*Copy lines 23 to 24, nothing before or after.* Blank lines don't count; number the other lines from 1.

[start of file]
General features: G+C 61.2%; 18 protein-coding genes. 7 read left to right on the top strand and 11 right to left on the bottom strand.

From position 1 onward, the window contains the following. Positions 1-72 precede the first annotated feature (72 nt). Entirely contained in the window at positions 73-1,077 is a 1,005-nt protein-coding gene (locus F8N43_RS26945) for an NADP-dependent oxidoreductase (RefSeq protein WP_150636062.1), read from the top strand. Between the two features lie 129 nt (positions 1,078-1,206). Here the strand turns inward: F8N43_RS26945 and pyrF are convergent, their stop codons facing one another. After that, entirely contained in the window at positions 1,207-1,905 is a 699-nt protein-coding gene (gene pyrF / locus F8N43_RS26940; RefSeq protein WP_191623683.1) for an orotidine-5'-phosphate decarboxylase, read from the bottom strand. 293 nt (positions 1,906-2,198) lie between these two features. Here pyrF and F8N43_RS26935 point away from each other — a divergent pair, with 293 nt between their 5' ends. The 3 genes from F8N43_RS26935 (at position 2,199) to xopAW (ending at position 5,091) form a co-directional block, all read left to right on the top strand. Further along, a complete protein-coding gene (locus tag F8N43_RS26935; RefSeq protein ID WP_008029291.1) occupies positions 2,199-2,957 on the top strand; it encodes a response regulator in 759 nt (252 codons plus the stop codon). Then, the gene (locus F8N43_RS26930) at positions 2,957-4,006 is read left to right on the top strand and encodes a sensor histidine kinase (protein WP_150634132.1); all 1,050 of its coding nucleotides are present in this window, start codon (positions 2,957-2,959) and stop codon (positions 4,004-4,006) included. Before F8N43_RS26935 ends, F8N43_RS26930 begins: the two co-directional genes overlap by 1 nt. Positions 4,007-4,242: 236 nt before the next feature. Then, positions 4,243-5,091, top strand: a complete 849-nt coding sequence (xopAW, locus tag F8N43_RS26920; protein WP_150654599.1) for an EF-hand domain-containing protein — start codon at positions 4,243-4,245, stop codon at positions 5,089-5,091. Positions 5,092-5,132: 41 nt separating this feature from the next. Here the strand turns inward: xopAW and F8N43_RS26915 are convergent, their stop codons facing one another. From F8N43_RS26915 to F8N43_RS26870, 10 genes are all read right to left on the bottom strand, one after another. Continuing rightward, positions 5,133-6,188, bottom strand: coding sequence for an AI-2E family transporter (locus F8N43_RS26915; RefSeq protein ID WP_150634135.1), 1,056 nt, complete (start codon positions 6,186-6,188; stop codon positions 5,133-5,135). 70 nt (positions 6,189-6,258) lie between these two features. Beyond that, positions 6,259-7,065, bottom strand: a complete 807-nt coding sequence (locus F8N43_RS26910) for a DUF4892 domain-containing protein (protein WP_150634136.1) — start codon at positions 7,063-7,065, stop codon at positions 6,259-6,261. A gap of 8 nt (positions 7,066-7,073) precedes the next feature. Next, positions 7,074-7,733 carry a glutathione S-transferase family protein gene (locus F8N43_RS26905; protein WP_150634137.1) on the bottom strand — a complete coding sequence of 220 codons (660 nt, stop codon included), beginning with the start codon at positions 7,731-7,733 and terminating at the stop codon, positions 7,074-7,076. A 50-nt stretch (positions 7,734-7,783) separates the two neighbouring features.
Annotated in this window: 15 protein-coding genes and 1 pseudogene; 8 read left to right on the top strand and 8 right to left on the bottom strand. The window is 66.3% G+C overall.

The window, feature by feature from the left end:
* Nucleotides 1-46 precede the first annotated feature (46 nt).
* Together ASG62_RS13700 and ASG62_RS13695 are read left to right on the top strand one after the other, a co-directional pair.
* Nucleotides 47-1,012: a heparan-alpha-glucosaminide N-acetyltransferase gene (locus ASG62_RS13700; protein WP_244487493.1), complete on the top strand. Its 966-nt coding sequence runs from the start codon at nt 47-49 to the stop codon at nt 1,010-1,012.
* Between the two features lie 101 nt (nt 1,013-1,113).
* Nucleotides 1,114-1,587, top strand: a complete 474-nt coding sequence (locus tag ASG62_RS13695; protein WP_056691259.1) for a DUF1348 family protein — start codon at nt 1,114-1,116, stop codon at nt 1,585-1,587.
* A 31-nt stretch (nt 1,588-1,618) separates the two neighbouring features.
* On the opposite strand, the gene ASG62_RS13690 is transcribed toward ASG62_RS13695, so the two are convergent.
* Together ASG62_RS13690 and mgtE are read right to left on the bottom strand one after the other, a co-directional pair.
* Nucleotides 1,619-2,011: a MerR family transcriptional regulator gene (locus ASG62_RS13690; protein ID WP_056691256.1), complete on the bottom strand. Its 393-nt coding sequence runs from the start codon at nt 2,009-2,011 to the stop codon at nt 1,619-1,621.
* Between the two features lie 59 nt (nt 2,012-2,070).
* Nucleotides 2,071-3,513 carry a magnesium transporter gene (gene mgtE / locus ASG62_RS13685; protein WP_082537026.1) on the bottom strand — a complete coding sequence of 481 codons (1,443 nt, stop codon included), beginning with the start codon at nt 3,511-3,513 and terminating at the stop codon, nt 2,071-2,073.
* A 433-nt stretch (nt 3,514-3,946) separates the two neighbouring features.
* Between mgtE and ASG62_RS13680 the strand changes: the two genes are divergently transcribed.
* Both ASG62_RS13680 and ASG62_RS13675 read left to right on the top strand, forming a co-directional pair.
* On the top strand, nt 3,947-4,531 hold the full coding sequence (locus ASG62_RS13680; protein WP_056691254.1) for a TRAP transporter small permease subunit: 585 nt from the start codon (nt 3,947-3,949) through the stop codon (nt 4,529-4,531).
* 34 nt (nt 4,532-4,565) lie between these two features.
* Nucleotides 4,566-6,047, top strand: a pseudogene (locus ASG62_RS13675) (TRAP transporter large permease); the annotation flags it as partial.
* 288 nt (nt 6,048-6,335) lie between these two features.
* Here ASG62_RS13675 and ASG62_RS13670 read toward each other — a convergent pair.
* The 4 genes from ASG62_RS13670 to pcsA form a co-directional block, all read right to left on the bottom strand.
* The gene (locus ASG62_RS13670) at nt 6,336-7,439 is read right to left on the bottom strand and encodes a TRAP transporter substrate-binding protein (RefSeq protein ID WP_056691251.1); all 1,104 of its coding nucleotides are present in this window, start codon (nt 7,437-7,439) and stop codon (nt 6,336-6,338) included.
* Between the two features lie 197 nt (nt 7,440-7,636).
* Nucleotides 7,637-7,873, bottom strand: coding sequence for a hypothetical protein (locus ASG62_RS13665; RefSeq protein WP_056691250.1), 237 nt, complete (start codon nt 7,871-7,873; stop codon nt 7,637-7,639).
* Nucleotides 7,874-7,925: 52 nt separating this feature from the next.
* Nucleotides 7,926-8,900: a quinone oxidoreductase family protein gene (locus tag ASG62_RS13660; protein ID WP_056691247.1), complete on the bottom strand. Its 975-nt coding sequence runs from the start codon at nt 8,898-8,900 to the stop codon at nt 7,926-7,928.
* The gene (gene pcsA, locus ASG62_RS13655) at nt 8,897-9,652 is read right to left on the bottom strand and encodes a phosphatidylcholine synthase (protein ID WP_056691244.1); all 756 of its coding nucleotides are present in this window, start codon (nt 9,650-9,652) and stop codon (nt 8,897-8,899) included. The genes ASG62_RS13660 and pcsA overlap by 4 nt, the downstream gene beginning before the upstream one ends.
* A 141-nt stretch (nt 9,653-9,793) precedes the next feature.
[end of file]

* Here ASG62_RS13675 and ASG62_RS13670 read toward each other — a convergent pair.
* The 4 genes from ASG62_RS13670 to pcsA form a co-directional block, all read right to left on the bottom strand.